US supermarket group Schnucks is looking for new authentic products from Italy to sell at its 100 stores in the Midwest, a food-loving region in the heart of the United States that is rivaling with the East and the West coast as the must-be place for culinary experts and specialty producers. We are trying to educate customers to buy in our supermarkets what they see in the restaurants and cook it at home, Chris Mittendorf, center store director at Schnucks, told Italianfood.net. The St Louis-based retailer, also known as “The friendliest stores in town”, participated in a panel discussion hosted by Gruppo Food during the TuttoFood 2017 trade show in Milan. The group is beginning to select products for the new edition of its annual Taste of Italy promotional events.
More Taste of Italy
The promotion usually runs for three weeks between February and March, but the company wants to add events during the year and new products as American households learn about regional specialties and appreciate cooking with new ingredients. Schnucks is planning a small promotion of Christmas panettone, condiments, and sauces. We had great success with a number of pasta products and tomatoes. The typical items that related more closely with Italy are the ones that we sell a lot, Mittendorf said about the last Taste of Italy promotion, whose overall sales exceeded expectations by 8%. We sold a lot of cookies, crackers, breadsticks and sodas from Italy, as well as coffee and risotto, and of course wine, the manager said. We want to use the Taste of Italy logo several times during the year instead of only three weeks, and make 2018 even bigger than 2017 was, she added.
Taste of Italy: telling the romance
Schnucks places a special importance on educating customers to new authentic products and for Taste of Italy this year the retailer chose Gruppo Food to create an exclusive special magazine issue with cooking tips, recipes, and presentations drawn from the genuine Italian tradition. Education is very important to help the customer understand the product. Since we are a supermarket, we can’t have somebody selling the product there all the time, telling everybody about the story, and the romance that goes with them. So this year we worked with Gruppo Food to create a magazine and our customers loved it. It was so well received, Mittendorf said. We wanted to start with somebody who really knows what’s going on and could really tell the story straight from the country and that is why we chose Gruppo Food. There was so much information that the publisher already had available that it made it really easy for us, the manager added.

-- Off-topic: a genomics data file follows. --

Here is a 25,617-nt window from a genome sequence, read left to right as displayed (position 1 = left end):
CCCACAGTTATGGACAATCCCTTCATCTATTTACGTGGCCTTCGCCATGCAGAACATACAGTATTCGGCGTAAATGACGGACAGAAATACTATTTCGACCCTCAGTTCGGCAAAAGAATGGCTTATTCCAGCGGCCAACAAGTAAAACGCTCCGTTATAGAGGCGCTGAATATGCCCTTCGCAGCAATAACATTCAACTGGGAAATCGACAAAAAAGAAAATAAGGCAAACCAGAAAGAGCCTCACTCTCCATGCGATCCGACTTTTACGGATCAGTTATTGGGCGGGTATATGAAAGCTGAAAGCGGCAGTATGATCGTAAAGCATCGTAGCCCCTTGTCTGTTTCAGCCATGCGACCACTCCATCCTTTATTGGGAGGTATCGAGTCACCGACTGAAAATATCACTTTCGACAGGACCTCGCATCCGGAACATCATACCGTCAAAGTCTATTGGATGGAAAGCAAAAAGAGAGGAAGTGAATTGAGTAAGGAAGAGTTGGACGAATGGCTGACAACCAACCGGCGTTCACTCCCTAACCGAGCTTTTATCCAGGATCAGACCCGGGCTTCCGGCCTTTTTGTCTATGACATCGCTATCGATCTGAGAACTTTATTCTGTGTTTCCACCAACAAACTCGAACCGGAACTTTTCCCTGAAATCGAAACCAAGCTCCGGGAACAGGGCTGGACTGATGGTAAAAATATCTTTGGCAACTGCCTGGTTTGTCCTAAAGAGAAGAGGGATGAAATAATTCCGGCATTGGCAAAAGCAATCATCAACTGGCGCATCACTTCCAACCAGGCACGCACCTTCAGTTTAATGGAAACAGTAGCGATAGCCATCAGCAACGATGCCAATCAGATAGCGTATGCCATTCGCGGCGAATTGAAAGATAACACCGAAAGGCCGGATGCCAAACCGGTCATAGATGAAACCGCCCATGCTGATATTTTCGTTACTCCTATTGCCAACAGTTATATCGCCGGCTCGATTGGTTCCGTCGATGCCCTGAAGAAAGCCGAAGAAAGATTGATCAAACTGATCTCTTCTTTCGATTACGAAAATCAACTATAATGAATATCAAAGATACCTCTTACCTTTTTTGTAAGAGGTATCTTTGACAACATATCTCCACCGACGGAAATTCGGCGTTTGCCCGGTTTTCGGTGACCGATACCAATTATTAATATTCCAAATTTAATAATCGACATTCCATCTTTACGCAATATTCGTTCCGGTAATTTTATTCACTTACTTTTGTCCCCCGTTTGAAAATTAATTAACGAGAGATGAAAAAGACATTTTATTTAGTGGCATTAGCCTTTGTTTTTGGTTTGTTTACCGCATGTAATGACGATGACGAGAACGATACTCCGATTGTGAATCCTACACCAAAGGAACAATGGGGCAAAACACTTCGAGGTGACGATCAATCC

In olive oil, authenticity matters
The value of authenticity is growing in the olive oil category, as consumers become more concerned of adulterated oils available in the US market. We see articles on a regular basis in the US and we have consumers asking whether our extra virgin olive oil is authentic, said Adrian Moore, category manager at Schnucks for oils, vinegars, and spices. We have had a difficult time educating our consumers as to the different quality and taste of oil, the buyer added, insisting on the importance of correct information about authenticity when it comes to mono cultivars and quality blends, which can be equally good if made by quality producers. Labels are also important to tell the story of olive oil as consumers rely on what they read, he said.
Organic pasta is trending, gluten-free less
American consumers are looking for organic pasta and learning about new shapes and regional specialties, said Roger McElroy, category manager pasta and pasta sauce at Schnucks. We are seeing more and more organic pasta, the buyer said at the panel discussion organized by Gruppo Food in Milan. Another trend is how to use pasta in different ways, McElroy said. Schnucks is importing original pasta shapes from different areas of Italy. A lot of our customers at home are used to the same three, four, five cuts and they may occasionally venture into something else. Offering them varieties of shapes and price points is very important, McElroy added. What about gluten free in a product like pasta known for its “al dente” property? It is growing but remains a very small segment of the market. Bean flour, rice, and other ingredients have made some pasta palatable but it remains small. We need to be very selective about what we are doing there, the buyer said.
Sparkling, flavored waters are trending
As American consumers reduce consumption of sugar and sodas, bottled water has become the new big trend in the United States, said Pam Hill, wine and beverages category manager at Schnucks. We expanded in water, a category that has seen explosive growth in recent years. There is super premium, with consumers willing to pay more for quality; sparkling is also trending well, and flavored waters have seen significant growth, the buyer said. We sell colas and diet colas but products with orange, grapefruit and unique flavors are going really well, she said.